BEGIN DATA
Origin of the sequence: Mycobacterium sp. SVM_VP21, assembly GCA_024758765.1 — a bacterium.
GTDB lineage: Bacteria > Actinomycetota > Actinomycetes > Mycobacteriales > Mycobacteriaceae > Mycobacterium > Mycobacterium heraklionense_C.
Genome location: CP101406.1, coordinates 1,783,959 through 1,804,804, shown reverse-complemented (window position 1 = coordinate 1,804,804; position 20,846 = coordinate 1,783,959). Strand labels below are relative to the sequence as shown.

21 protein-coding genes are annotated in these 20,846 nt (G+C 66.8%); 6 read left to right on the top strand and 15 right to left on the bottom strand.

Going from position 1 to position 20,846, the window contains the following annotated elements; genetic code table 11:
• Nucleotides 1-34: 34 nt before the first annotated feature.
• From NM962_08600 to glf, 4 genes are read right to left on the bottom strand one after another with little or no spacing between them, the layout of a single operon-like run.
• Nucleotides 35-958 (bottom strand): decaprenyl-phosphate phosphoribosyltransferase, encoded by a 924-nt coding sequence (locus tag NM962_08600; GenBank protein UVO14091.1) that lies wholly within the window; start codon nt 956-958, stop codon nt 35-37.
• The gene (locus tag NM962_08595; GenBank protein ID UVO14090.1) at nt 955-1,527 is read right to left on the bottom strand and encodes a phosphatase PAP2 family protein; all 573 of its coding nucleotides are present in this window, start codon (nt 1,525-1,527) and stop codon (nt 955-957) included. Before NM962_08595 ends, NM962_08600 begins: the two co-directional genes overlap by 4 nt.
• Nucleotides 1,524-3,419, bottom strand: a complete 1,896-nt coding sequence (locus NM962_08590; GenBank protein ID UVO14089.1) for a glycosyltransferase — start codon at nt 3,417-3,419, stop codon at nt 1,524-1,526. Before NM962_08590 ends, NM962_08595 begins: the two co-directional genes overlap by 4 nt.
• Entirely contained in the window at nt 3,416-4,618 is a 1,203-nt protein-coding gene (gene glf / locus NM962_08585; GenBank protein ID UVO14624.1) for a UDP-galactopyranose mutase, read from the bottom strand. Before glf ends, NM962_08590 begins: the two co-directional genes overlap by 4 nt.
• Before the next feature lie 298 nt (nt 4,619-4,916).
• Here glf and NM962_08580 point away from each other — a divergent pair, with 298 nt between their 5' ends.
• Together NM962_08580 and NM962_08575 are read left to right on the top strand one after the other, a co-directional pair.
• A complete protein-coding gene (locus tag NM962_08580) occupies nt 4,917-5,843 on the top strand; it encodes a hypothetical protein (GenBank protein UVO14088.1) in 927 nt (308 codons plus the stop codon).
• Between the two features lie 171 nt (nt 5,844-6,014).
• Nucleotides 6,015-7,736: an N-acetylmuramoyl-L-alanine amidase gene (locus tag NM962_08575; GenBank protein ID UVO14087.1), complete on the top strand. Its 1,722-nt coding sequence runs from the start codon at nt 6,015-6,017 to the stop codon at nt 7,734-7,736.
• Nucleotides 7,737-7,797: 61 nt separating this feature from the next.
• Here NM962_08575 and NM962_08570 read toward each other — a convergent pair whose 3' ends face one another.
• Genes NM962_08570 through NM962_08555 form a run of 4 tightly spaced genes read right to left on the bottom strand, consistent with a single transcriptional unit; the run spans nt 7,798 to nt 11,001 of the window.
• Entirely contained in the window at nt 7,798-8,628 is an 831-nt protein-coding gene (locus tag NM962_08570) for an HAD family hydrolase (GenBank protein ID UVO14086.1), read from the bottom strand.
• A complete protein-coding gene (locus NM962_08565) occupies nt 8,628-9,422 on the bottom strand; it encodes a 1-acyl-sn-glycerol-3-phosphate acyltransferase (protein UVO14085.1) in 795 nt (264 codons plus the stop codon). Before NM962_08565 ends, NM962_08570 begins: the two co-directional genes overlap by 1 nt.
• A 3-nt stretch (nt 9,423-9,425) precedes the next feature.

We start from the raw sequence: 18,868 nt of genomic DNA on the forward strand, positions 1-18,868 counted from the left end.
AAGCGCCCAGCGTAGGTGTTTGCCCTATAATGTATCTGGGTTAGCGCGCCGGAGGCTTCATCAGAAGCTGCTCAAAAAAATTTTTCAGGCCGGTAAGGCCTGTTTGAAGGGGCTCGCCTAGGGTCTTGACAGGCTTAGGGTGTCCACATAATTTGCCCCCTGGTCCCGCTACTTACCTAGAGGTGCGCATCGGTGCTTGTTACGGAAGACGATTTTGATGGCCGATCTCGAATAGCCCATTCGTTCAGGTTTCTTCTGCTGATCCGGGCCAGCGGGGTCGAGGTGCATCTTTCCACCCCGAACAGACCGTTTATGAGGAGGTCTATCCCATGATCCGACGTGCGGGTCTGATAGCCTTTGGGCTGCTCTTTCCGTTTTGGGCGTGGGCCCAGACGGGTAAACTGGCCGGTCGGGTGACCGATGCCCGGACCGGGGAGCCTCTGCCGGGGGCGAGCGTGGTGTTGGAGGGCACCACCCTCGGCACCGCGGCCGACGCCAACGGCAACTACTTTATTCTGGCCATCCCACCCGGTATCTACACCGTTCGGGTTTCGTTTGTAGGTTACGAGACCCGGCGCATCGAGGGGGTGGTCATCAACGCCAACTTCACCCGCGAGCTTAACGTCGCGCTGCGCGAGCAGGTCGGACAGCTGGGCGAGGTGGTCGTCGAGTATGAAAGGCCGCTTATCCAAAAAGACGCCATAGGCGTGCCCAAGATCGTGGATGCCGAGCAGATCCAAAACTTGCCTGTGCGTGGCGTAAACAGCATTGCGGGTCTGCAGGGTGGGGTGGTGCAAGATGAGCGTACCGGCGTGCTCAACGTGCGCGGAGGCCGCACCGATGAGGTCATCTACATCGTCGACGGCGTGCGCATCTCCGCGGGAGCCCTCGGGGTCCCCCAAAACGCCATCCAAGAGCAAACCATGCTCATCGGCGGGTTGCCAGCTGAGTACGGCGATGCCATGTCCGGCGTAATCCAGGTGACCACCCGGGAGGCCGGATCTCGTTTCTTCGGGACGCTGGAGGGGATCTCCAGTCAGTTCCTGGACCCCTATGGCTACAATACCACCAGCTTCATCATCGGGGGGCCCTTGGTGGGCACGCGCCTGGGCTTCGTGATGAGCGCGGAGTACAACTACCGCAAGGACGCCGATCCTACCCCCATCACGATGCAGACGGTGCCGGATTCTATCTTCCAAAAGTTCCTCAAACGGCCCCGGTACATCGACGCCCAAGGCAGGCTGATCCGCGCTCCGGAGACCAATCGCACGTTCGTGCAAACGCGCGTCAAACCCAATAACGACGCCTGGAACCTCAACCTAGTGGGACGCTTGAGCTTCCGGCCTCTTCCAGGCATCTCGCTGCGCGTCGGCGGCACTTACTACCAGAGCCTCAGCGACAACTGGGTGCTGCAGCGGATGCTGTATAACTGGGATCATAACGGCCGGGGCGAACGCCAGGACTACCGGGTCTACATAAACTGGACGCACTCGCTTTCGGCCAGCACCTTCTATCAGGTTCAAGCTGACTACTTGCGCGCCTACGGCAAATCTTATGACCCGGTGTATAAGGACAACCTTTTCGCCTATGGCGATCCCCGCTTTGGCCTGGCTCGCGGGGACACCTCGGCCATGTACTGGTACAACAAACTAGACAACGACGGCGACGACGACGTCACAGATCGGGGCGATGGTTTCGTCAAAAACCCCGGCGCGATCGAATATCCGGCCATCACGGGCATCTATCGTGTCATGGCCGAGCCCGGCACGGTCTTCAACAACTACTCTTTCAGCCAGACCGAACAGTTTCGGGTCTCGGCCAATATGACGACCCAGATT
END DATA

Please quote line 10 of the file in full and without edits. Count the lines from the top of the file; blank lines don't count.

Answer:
• Nucleotides 1,524-3,419, bottom strand: a complete 1,896-nt coding sequence (locus NM962_08590; GenBank protein ID UVO14089.1) for a glycosyltransferase — start codon at nt 3,417-3,419, stop codon at nt 1,524-1,526. Before NM962_08590 ends, NM962_08595 begins: the two co-directional genes overlap by 4 nt.